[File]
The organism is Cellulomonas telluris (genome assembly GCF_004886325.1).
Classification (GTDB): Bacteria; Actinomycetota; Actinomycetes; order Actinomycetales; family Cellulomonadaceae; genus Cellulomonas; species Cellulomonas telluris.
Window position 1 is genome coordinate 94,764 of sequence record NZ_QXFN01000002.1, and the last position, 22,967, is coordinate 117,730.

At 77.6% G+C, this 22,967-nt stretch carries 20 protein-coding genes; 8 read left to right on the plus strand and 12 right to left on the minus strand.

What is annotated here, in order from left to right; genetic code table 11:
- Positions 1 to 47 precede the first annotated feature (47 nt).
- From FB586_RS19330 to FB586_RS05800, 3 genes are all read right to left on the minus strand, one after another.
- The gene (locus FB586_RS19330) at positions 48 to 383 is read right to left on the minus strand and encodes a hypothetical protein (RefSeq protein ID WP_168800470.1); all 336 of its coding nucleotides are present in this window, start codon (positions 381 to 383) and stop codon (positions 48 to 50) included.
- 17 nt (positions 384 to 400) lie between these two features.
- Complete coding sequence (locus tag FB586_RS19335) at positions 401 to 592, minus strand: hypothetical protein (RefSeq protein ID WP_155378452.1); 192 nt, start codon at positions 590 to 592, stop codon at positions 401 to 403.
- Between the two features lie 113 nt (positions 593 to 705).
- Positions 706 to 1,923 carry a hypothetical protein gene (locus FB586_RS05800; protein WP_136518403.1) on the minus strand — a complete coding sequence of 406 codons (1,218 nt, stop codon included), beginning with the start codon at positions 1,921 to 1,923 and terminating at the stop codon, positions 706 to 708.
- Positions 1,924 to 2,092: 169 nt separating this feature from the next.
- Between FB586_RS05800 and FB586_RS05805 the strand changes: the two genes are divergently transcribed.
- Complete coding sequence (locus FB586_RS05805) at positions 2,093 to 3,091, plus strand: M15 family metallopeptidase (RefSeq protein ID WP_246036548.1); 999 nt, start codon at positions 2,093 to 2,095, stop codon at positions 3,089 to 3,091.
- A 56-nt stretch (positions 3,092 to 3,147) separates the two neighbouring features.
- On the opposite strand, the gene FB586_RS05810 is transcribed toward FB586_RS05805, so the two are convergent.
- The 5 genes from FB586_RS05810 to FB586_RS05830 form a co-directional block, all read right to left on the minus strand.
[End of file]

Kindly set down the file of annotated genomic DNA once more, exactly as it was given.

The organism is Cellulomonas telluris (genome assembly GCF_004886325.1).
Classification (GTDB): Bacteria; Actinomycetota; Actinomycetes; order Actinomycetales; family Cellulomonadaceae; genus Cellulomonas; species Cellulomonas telluris.
Window position 1 is genome coordinate 94,764 of sequence record NZ_QXFN01000002.1, and the last position, 22,967, is coordinate 117,730.

At 77.6% G+C, this 22,967-nt stretch carries 20 protein-coding genes; 8 read left to right on the plus strand and 12 right to left on the minus strand.

What is annotated here, in order from left to right; genetic code table 11:
- Positions 1 to 47 precede the first annotated feature (47 nt).
- From FB586_RS19330 to FB586_RS05800, 3 genes are all read right to left on the minus strand, one after another.
- The gene (locus FB586_RS19330) at positions 48 to 383 is read right to left on the minus strand and encodes a hypothetical protein (RefSeq protein ID WP_168800470.1); all 336 of its coding nucleotides are present in this window, start codon (positions 381 to 383) and stop codon (positions 48 to 50) included.
- 17 nt (positions 384 to 400) lie between these two features.
- Complete coding sequence (locus tag FB586_RS19335) at positions 401 to 592, minus strand: hypothetical protein (RefSeq protein ID WP_155378452.1); 192 nt, start codon at positions 590 to 592, stop codon at positions 401 to 403.
- Between the two features lie 113 nt (positions 593 to 705).
- Positions 706 to 1,923 carry a hypothetical protein gene (locus FB586_RS05800; protein WP_136518403.1) on the minus strand — a complete coding sequence of 406 codons (1,218 nt, stop codon included), beginning with the start codon at positions 1,921 to 1,923 and terminating at the stop codon, positions 706 to 708.
- Positions 1,924 to 2,092: 169 nt separating this feature from the next.
- Between FB586_RS05800 and FB586_RS05805 the strand changes: the two genes are divergently transcribed.
- Complete coding sequence (locus FB586_RS05805) at positions 2,093 to 3,091, plus strand: M15 family metallopeptidase (RefSeq protein ID WP_246036548.1); 999 nt, start codon at positions 2,093 to 2,095, stop codon at positions 3,089 to 3,091.
- A 56-nt stretch (positions 3,092 to 3,147) separates the two neighbouring features.
- On the opposite strand, the gene FB586_RS05810 is transcribed toward FB586_RS05805, so the two are convergent.
- The 5 genes from FB586_RS05810 to FB586_RS05830 form a co-directional block, all read right to left on the minus strand.